A crop infection, also referred to as sour or slow crop, is a serious condition in your cockatiel. If it isn't treated quickly, your bird could die. If your cockatiel shows any signs of a crop infection, or you suspect there is a problem, contact your veterinarian immediately. With quick treatment, chances are good that your bird will make a full recovery.
The Crop's Purpose
Your cockatiel's crop is similar to your esophagus, but serves a slightly different purpose. Rather than using the surrounding muscles to move food down the throat, a crop temporarily holds food that your bird has just eaten. In the wild, this lets a cockatiel eat a large amount of available food quickly and then fly to safety, where the food can move into his stomach and through his digestive system at a steady rate, instead of all at once.
Types and Causes of Infection
A crop infection can be bacterial or yeast-based, with treatment based on the specific type. Antibiotics are used for bacterial infections, while yeast infections are treated with antifungal medication. Food that is trapped or stuck in your cockatiel's crop is the usual cause of an infection, but it can also be caused by dehydration, lacerations, burns and an organism called trichomas that dilates the crop. Food should leave the crop within 24 hours. If it doesn't, infection-causing bacteria or yeast begin to multiply.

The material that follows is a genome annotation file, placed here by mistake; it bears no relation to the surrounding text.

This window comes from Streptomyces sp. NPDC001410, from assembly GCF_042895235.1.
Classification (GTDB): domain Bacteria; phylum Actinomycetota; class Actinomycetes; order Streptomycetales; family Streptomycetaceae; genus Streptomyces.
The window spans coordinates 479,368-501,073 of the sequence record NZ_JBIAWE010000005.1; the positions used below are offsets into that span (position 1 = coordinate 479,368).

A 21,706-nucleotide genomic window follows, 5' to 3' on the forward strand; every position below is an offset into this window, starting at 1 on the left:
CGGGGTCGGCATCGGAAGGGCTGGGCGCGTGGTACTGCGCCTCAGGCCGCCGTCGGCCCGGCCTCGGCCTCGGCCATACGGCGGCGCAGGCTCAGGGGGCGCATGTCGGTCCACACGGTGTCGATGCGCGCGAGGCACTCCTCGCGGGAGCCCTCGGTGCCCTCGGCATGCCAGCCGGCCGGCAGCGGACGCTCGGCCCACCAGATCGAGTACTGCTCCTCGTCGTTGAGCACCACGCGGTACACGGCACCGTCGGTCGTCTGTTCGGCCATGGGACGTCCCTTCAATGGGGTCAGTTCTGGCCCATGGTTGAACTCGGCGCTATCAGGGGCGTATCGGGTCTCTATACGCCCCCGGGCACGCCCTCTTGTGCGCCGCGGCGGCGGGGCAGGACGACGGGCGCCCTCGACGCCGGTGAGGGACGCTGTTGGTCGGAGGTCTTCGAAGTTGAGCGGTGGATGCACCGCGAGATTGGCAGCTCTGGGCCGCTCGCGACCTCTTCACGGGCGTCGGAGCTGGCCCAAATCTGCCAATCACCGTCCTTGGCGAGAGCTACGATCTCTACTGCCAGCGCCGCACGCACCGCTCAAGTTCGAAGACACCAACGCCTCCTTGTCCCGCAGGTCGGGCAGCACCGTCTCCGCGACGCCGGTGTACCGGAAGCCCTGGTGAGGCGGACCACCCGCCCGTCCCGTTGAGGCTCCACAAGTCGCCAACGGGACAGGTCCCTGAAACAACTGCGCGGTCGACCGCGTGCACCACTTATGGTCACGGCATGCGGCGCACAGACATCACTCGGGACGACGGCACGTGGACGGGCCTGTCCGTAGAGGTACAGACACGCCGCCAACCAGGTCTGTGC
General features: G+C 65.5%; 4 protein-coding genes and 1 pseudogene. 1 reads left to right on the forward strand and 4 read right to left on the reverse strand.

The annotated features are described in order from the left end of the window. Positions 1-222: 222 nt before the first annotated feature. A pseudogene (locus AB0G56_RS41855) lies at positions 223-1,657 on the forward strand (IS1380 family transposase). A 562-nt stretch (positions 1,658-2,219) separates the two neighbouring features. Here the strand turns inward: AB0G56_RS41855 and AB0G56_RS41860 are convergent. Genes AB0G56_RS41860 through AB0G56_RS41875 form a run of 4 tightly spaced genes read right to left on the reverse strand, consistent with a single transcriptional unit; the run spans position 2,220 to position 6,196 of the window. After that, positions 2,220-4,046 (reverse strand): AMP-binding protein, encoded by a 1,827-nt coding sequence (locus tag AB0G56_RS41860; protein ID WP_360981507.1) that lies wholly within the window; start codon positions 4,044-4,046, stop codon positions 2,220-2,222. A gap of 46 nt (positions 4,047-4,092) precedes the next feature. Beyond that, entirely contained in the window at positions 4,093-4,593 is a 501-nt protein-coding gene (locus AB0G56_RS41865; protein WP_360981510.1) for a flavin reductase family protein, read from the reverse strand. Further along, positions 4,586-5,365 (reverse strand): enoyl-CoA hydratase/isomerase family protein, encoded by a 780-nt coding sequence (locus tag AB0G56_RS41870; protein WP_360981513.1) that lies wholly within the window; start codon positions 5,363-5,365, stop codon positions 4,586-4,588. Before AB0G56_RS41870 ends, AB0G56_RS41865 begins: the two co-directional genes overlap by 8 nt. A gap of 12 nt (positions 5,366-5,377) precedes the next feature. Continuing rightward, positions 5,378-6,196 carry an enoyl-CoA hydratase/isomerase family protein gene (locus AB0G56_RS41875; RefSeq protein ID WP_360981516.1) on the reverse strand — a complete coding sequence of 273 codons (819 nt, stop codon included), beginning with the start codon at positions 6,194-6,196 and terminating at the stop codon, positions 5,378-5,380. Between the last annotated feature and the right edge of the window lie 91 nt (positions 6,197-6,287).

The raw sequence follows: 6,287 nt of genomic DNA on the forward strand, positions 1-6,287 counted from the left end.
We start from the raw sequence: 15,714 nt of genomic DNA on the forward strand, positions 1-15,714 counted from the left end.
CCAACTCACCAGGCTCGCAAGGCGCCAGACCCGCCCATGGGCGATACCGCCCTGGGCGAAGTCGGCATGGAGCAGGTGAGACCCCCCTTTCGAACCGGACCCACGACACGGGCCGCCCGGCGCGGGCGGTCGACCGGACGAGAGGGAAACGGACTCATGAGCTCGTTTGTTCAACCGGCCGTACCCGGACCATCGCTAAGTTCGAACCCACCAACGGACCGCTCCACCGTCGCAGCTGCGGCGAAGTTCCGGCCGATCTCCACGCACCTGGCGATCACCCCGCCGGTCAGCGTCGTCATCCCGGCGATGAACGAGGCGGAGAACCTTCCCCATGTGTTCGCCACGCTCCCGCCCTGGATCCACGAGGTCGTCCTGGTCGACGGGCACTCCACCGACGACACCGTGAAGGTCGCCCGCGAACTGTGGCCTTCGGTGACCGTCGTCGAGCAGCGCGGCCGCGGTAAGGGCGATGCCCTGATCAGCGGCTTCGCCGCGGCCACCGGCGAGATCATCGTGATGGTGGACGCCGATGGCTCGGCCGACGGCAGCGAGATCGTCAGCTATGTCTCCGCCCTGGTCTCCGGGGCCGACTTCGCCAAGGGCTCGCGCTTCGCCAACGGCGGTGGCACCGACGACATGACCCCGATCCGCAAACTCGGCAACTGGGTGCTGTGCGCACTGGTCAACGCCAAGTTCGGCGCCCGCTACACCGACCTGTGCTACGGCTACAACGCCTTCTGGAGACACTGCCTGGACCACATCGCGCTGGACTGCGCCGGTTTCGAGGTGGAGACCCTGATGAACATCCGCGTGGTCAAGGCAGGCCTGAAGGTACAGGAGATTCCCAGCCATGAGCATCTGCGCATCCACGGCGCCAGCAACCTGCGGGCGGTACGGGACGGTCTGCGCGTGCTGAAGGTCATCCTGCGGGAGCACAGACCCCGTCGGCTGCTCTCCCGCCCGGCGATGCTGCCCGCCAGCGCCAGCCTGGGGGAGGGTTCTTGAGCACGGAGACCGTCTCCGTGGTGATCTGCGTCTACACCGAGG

Regurgitation or Vomiting
Regurgitation, or vomiting, is usually the first sign of a crop infection. Since cockatiels are very good at hiding illness, it may not be obvious that your bird is throwing up food if you don't catch him in the act. Look for thick mucus or moist pieces of food stuck to his beak, moisture on his head or throat, and strange snakelike neck movements. Since vomiting is so closely associated with crop infections, you should contact your veterinarian right away if your bird regurgitates or vomits.
The term "sour crop" to describe a crop infection comes from the musty or sour odor associated with the condition. This odor is caused by the combination of old food and bacteria or yeast. The gases created by the rotting food emanate from your bird's mouth, making the condition instantly recognizable as soon as you smell them. If your cockatiel's breath smells foul, the most likely cause is a crop infection.